March 1, 2017


March 1, 2017 | By | No Comments

I wrote this in January and never published it, so here goes anotha try

I’ve done away with Bootstrap and am giving it a go with HTML and CSS.  Everything is coming along… slowly but surely.  I wish I could globally change my sub-pages, but am not savvy enough to know how. Lots of copy/paste going on.  Still pondering a name for the website.  It’ll likely come to me in a dream.



February 27, 2017

Working out NorrisTown!

February 27, 2017 | By | No Comments

In the last month, I have begun putting the innards of my website together. Unsurprisingly it was difficult. But I am happy to report some progress! At this point, I am working towards making a page that whose format I would like to replicate in the other pages. In other happy news, I was able to procure some archival material (thanks to the internet and sagacious archival staff at Cornell University and the National Archives in Atlanta), seminal to my project.

In working out a page format I liked, I first went to a front end platform like Bootstrap. Unfortunately, what I wanted needed too many changes to the template. So I just began working ground-up. As someone new to JavaSript and CSS, I prefer to have everything at one place. It might be a slightly archaic way of working and definitely pedantic, but it’s the one way I am able to work on ‘website stuff’ without having to work again on a separate CSS file etc.

Broadly speaking the website will have five sections: about; ‘Norris: A Utopia’; ‘Understanding Norris’; ‘Photographing Norris’; ‘Company Towns in America’. Each of these sections will further have a drop down menu listing out sub-sections.

The section exploring Norris as a utopia will explore the imaginations that understood Norris as a utopia. It will explore the utopian nature of Norris through newspaper clippings, material generated by the TVA to justify Norris and extoll its virtues, press releases, and essays/commentary by architects and planners of Norris (this is where the Earle Draper papers would feature heavily).

Housing in Norris was based on typologies. The next section, ‘Understanding Norris’ will trace the rationale of the housing typologies, the housing typologies themselves and relating the typologies to plans, elevations and housing types.

As an important infrastructural project the Norris Dam was important for the TVA in many ways. As a project undertaken during the Great Depression, the Norris Dam and the town of Norris were photographed extensively by the Farm and Security Administration (FSA)- Office of War Information[1]. The photographs are available at the Library of Congress website. The next section then will showcase the FSA photographs, in addition to photographs of Norris from newspapers etc.

Lastly, Norris was company town. The last section will examine briefly, a history of company towns in the United States through essays and book sections. This section will also showcase further sources that readers can access on company towns.

On a personal note, I have begun to work in and through GitHub, a platform that has been giving me nightmares for many months now!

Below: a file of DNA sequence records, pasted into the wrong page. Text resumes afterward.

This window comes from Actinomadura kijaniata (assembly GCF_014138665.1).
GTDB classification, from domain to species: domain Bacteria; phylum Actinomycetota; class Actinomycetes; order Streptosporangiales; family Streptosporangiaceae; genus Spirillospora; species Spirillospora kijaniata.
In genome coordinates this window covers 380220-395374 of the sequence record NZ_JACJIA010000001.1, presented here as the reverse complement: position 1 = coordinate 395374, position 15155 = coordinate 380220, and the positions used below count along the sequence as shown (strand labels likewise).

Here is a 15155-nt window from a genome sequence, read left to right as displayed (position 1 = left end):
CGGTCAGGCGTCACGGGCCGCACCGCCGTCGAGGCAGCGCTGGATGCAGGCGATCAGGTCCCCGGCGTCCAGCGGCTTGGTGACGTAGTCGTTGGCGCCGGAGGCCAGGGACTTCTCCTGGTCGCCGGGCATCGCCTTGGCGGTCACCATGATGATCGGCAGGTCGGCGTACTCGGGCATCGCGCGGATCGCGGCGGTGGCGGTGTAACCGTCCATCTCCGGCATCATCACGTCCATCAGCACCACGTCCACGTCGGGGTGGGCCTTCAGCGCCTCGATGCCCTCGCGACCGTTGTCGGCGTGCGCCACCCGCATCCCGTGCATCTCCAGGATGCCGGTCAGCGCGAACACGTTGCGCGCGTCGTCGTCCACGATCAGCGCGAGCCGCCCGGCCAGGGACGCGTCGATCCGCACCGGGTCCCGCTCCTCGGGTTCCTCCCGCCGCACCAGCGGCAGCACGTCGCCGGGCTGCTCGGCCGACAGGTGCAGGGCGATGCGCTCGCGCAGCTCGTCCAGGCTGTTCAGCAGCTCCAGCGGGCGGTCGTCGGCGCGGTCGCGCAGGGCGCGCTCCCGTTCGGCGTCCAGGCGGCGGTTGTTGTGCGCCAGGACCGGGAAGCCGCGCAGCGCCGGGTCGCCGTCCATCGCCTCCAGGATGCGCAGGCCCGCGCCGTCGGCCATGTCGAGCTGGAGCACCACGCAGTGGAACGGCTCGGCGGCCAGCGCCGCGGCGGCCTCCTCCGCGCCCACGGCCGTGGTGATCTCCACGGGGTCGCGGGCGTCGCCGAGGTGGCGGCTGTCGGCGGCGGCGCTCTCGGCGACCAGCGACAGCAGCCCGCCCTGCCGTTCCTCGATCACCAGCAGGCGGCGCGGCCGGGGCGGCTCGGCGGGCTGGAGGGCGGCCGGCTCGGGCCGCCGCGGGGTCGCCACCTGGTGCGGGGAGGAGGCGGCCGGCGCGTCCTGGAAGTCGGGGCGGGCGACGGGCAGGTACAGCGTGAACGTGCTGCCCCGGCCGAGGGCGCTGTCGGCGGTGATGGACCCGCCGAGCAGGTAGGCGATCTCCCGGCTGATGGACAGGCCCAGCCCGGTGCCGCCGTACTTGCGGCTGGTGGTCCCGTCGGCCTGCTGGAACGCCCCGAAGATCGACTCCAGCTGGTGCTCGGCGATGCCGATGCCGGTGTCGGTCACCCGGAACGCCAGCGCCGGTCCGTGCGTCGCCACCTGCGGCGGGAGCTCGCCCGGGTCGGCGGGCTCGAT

The page format I am veering towards is here . I would really appreciate any feedback you might have!

Also, I am really looking for a fun title. I welcome all ideas!!

[1] For more see

Erin Pevan


February 24, 2017

An organized chaos of Ngrams, corpora, and theory

February 24, 2017 | By | No Comments

At this point in my project exploring Norwegian national identity in literature over time, there is not much to report other than my continued progress knee-deep into the different pieces of my project. Over the past several weeks, I have been delving into different visualization tools to illustrate trends in national identity in Norway over time, and Ngram viewers (such as Google Ngram Viewer and Culturomics Bookworm, as well as a new fun Ngram discovery from the Norwegian Nasjonalbibliotekets Språkbanken repository) are the tools I am currently testing as my visualization for these trends.
Read More

Jessica Yann


February 17, 2017

Timeglider JS: moving right along

February 17, 2017 | By | No Comments

Construction of my timeline project is moving right along.  I have almost completely entered in all of the basic events, and have formatted the website into what it will basically look like. It is really coming together! I am using Timeglider JS as the framework for the timeline portion of my project and coding the rest of the pages with html/css. So far, it has been pretty easy to manipulate the basic components of Timeglider to enter in my own data points and re-do the icons (I’m pretty proud of my legend).  It has definitely been a learning process, but I think it will do what I want. Assuming I keep all my commas where they are supposed to be.

While the content is not yet as complete as it will be by the end of the project, I welcome feedback (just understand that nothing is yet in its final version!). You can view my timeline here.     Perhaps more importantly, I need a catchy title! Timeline of Michigan Archaeology is just too long. What do you think, internet? Take a peak through the site, then give me your feedback.  If I choose your title, I’ll give you an acknowledgement on my page! 🙂





February 3, 2017

Slowly Building My Website

February 3, 2017 | By | No Comments

I’ve done away with Bootstrap and am giving it a go with HTML and CSS.  Everything is coming along… slowly but surely.  I wish I could globally change my sub-pages, but am not savvy enough to know how. Lots of copy/paste going on.  Still pondering a name for the website.  It’ll likely come to me in a dream. Hopefully.